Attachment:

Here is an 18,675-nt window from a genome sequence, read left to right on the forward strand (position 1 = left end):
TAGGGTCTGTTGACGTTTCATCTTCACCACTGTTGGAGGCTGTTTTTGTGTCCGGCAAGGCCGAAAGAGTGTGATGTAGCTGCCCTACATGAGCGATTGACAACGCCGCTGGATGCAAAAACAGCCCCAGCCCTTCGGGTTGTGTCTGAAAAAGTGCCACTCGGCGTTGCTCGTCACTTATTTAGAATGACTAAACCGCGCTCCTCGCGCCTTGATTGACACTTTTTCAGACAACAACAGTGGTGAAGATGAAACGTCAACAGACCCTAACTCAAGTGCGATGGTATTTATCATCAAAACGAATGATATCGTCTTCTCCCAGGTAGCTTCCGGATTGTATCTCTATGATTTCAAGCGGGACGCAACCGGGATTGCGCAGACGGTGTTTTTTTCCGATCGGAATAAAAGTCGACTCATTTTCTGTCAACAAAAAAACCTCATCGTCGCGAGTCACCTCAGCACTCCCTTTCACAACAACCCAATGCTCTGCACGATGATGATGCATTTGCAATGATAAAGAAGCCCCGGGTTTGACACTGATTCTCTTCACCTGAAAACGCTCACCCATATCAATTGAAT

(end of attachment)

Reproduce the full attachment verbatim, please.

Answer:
Here is an 18,675-nt window from a genome sequence, read left to right on the forward strand (position 1 = left end):
TAGGGTCTGTTGACGTTTCATCTTCACCACTGTTGGAGGCTGTTTTTGTGTCCGGCAAGGCCGAAAGAGTGTGATGTAGCTGCCCTACATGAGCGATTGACAACGCCGCTGGATGCAAAAACAGCCCCAGCCCTTCGGGTTGTGTCTGAAAAAGTGCCACTCGGCGTTGCTCGTCACTTATTTAGAATGACTAAACCGCGCTCCTCGCGCCTTGATTGACACTTTTTCAGACAACAACAGTGGTGAAGATGAAACGTCAACAGACCCTAACTCAAGTGCGATGGTATTTATCATCAAAACGAATGATATCGTCTTCTCCCAGGTAGCTTCCGGATTGTATCTCTATGATTTCAAGCGGGACGCAACCGGGATTGCGCAGACGGTGTTTTTTTCCGATCGGAATAAAAGTCGACTCATTTTCTGTCAACAAAAAAACCTCATCGTCGCGAGTCACCTCAGCACTCCCTTTCACAACAACCCAATGCTCTGCACGATGATGATGCATTTGCAATGATAAAGAAGCCCCGGGTTTGACACTGATTCTCTTCACCTGAAAACGCTCACCCATATCAATTGAAT